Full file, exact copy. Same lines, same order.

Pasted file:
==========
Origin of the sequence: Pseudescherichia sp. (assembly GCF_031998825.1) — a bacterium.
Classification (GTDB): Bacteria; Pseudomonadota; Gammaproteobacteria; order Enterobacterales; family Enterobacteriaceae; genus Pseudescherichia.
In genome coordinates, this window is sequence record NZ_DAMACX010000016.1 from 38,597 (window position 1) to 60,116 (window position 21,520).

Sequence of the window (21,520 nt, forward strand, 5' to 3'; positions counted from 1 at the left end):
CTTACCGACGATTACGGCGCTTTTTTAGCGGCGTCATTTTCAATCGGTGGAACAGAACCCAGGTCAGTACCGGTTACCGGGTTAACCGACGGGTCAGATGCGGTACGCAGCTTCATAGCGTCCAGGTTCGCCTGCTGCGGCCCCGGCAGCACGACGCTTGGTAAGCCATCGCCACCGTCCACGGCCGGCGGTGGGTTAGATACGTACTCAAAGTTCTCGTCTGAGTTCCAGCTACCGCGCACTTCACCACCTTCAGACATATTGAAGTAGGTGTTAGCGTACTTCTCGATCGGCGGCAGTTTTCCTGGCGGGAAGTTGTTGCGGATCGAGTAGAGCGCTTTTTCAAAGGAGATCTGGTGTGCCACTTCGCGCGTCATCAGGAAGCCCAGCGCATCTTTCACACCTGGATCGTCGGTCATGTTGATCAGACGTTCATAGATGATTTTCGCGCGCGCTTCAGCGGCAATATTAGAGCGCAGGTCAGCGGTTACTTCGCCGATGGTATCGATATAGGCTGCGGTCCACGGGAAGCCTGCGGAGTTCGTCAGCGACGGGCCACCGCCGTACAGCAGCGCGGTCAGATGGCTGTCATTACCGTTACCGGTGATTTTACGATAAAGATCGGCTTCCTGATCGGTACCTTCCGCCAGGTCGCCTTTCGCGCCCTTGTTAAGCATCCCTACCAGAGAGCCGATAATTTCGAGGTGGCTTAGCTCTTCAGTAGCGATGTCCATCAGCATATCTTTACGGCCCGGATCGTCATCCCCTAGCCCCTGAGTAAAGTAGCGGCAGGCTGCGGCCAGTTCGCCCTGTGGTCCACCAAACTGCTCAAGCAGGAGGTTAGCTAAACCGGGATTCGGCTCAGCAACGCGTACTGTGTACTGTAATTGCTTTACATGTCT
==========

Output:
Origin of the sequence: Pseudescherichia sp. (assembly GCF_031998825.1) — a bacterium.
Classification (GTDB): Bacteria; Pseudomonadota; Gammaproteobacteria; order Enterobacterales; family Enterobacteriaceae; genus Pseudescherichia.
In genome coordinates, this window is sequence record NZ_DAMACX010000016.1 from 38,597 (window position 1) to 60,116 (window position 21,520).

Sequence of the window (21,520 nt, forward strand, 5' to 3'; positions counted from 1 at the left end):
CTTACCGACGATTACGGCGCTTTTTTAGCGGCGTCATTTTCAATCGGTGGAACAGAACCCAGGTCAGTACCGGTTACCGGGTTAACCGACGGGTCAGATGCGGTACGCAGCTTCATAGCGTCCAGGTTCGCCTGCTGCGGCCCCGGCAGCACGACGCTTGGTAAGCCATCGCCACCGTCCACGGCCGGCGGTGGGTTAGATACGTACTCAAAGTTCTCGTCTGAGTTCCAGCTACCGCGCACTTCACCACCTTCAGACATATTGAAGTAGGTGTTAGCGTACTTCTCGATCGGCGGCAGTTTTCCTGGCGGGAAGTTGTTGCGGATCGAGTAGAGCGCTTTTTCAAAGGAGATCTGGTGTGCCACTTCGCGCGTCATCAGGAAGCCCAGCGCATCTTTCACACCTGGATCGTCGGTCATGTTGATCAGACGTTCATAGATGATTTTCGCGCGCGCTTCAGCGGCAATATTAGAGCGCAGGTCAGCGGTTACTTCGCCGATGGTATCGATATAGGCTGCGGTCCACGGGAAGCCTGCGGAGTTCGTCAGCGACGGGCCACCGCCGTACAGCAGCGCGGTCAGATGGCTGTCATTACCGTTACCGGTGATTTTACGATAAAGATCGGCTTCCTGATCGGTACCTTCCGCCAGGTCGCCTTTCGCGCCCTTGTTAAGCATCCCTACCAGAGAGCCGATAATTTCGAGGTGGCTTAGCTCTTCAGTAGCGATGTCCATCAGCATATCTTTACGGCCCGGATCGTCATCCCCTAGCCCCTGAGTAAAGTAGCGGCAGGCTGCGGCCAGTTCGCCCTGTGGTCCACCAAACTGCTCAAGCAGGAGGTTAGCTAAACCGGGATTCGGCTCAGCAACGCGTACTGTGTACTGTAATTGCTTTACATGTCT